Linked by Thom Holwerda on Thu 8th Nov 2012 20:54 UTC, submitted by Elv13
Gnome "Theme development is a tedious and difficult task, and for the GTK devs to be so careless in breaking their API at every turn disrespects the many hours people put into making themes for it. [...] I was given to believe that this breakage stems from a Microsoft-like climate of preventing users from customizing their systems, and deliberately breaking the work of others so that your 'brand' is the best. Anytime I hear the word 'brand' being used in Linux, I know something valuable is being poisoned." I find the tone of this one a bit too harsh and overly negative at times, but his point still stands.
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RE[9]: Why not use Qt?
by zima on Fri 9th Nov 2012 23:38 UTC in reply to "RE[8]: Why not use Qt?"
Member since:

Hm, it almost seems like what you're really saying is that, right now, the most looked at part of your desktop is... the "combined" bezel between monitors ;P
I can see why you might want to get a third one ;>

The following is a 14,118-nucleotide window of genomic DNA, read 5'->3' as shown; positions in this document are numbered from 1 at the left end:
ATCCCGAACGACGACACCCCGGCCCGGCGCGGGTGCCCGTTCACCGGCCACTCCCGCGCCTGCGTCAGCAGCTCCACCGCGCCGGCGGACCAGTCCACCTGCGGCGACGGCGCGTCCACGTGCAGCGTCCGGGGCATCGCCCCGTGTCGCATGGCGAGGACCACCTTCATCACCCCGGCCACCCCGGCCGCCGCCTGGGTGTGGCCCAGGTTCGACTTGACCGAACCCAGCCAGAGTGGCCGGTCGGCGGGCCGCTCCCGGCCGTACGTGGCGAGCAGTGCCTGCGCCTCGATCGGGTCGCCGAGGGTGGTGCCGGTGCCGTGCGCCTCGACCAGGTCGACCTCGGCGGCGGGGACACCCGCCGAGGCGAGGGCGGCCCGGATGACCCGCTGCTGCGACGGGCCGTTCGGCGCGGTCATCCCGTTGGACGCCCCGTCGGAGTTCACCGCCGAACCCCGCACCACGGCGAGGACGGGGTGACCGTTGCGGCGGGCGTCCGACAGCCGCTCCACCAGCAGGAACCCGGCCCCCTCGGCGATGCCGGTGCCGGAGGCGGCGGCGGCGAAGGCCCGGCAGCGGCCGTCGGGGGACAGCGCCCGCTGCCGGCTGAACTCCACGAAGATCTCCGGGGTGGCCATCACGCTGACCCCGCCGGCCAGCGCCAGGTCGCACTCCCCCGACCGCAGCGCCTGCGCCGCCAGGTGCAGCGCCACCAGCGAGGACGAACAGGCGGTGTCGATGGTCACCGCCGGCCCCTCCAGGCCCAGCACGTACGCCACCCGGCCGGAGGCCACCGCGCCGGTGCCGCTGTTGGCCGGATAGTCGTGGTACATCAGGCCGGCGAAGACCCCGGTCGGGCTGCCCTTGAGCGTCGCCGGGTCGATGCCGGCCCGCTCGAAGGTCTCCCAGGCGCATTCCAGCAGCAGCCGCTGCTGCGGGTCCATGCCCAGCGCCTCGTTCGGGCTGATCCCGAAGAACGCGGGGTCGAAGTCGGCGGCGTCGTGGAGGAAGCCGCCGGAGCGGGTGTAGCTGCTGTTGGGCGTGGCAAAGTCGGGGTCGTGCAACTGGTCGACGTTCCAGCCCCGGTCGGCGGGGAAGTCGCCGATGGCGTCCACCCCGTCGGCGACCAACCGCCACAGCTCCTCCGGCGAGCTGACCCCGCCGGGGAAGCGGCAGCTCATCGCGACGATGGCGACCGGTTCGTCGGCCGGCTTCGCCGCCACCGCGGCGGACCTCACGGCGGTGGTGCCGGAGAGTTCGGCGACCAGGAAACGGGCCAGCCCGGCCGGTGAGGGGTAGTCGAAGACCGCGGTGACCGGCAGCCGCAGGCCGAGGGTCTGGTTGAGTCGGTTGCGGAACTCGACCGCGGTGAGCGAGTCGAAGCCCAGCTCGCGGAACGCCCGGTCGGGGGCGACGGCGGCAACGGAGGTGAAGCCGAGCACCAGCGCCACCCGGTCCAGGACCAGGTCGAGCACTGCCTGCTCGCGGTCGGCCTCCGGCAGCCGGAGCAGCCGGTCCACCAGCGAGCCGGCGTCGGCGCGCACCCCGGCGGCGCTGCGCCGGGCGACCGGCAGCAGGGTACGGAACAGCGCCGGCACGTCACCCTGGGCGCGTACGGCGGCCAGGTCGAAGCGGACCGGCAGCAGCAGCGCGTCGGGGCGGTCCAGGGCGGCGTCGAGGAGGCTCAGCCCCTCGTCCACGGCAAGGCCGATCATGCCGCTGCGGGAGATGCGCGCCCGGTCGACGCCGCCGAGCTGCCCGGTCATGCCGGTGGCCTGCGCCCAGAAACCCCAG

(but seriously & BTW, if the central monitor will be larger, with its upper bezel at the level of two smaller ones, then Fitt's law can be still nicely applied to tray/menu in two bottom corners)

Reply Parent Score: 2

RE[10]: Why not use Qt?
by phoenix on Fri 9th Nov 2012 23:52 in reply to "RE[9]: Why not use Qt?"
phoenix Member since:

It's not so much that I spend all my time looking at the bezel between the monitors, but that I'm switching from "app on left monitor" to "app on right monitor", that when I need to see what's in the systray or access the menu, my eyes are already near the middle. ;)

I actually have 4 monitors, two connected to one station, and two connected to another, with synergy sharing a keyboard/mouse between them (and configured to wrap the mouse cursor around).

I've played around with various configurations for the location of the menu, systray, taskbars, etc, and this is the setup that works best. For me, of course. ;)

Reply Parent Score: 3